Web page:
“What grade are you in?” the cashier asks. My child stares, like a deer caught in headlights, and turns to me before slowly answering, “ummm….we don’t really do grades…. But I love history!” 

Grade levels. Homeschoolers wonder about them often, asking questions like: 

  • We’re using a math book that is labeled 4th grade but the composition curriculum we use is sold as 6th grade, what grade is my child in? 
  • My child is doing curriculum above their standard grade level, should I skip a grade?
  • My child is struggling with math, should I repeat a grade? 

What you often hear in homeschool circles is that grade levels don’t matter. And that is true, academically they don’t matter at all. Grade levels are how schools are able to group students and move them through a standardized curriculum. In this sense they don’t apply to homeschoolers. We don’t use a standardized curriculum. We know that kids develop asynchronously, meaning they may be ahead in reading but on-level or behind in math or vice versa. We know that kids may be way ahead in elementary school and then reach a plateau in middle school. We know that the curriculum choices we have vary widely in the skills that are presented for a given grade level. 

So from an academic standpoint, grade levels are arbitrary. Academically, homeschoolers progress by covering topics when they are ready for them and moving on to new ones or more advanced skills when they have mastered the foundations. There’s no need to assign or adjust a grade level based on academics. You can simply move through your homeschooling years progressing as concepts and skills are mastered.

I hear the next question…  but then how do I know when they’re done?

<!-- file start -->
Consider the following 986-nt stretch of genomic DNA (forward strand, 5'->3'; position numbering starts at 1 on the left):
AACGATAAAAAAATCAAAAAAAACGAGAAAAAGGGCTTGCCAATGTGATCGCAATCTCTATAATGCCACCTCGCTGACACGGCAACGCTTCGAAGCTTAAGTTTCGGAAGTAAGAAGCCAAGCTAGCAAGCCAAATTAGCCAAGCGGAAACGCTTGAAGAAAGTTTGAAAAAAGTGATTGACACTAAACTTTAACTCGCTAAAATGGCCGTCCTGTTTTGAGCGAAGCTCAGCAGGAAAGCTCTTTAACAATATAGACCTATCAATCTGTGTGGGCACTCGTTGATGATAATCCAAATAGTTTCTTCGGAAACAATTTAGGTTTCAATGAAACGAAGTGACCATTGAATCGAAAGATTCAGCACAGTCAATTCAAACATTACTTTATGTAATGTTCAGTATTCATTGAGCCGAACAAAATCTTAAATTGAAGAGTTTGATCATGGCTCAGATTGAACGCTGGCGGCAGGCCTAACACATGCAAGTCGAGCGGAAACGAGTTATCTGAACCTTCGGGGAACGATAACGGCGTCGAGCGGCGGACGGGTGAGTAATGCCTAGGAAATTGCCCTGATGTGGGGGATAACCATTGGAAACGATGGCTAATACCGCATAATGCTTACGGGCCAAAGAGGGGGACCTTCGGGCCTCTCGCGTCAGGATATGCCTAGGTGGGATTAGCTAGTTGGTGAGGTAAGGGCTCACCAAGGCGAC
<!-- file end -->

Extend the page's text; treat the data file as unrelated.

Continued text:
Well, high school is different but grade levels are still not what matters. What matters in high school, and what’s different from all the years before, are the credits that your student acquires through the coursework and activities in their high school years. These courses, and the corresponding credits, are recorded on their transcript and are what any post-graduation employer, college, trade school, or military branch will be looking at. These credits may be acquired neatly over what we think of as a standard 4 year high school experience, or they may be acquired over more or less than that depending on the student’s motivation, readiness, and abilities. As Rhode Island does not have high school graduation requirements for homeschoolers you, as their teacher, get to decide what is required for your child to graduate. You can use college or trade school admissions requirements, military enrollment requirements, necessary employment skills, and personal preferences to set those guidelines for your child. 

Finally, I keep saying “academically grade levels don’t matter.” That’s because socially they do come into play and you will most likely have to use them.  When you’re signing your child up for an extracurricular activity, class, or camp or when your child is trying to figure out where they are in relation to their public school friends or kids they meet, or they’re asked the question by a well-meaning cashier. In these cases, grade level is used as a way to categorize kids on a social or maturity basis. It’s easiest to have a standard answer based on your child’s age (ie. Kindergarten = 5 years old) and stick to it, no need to bring academics into it at all. 

Written by Alyssa Crowder

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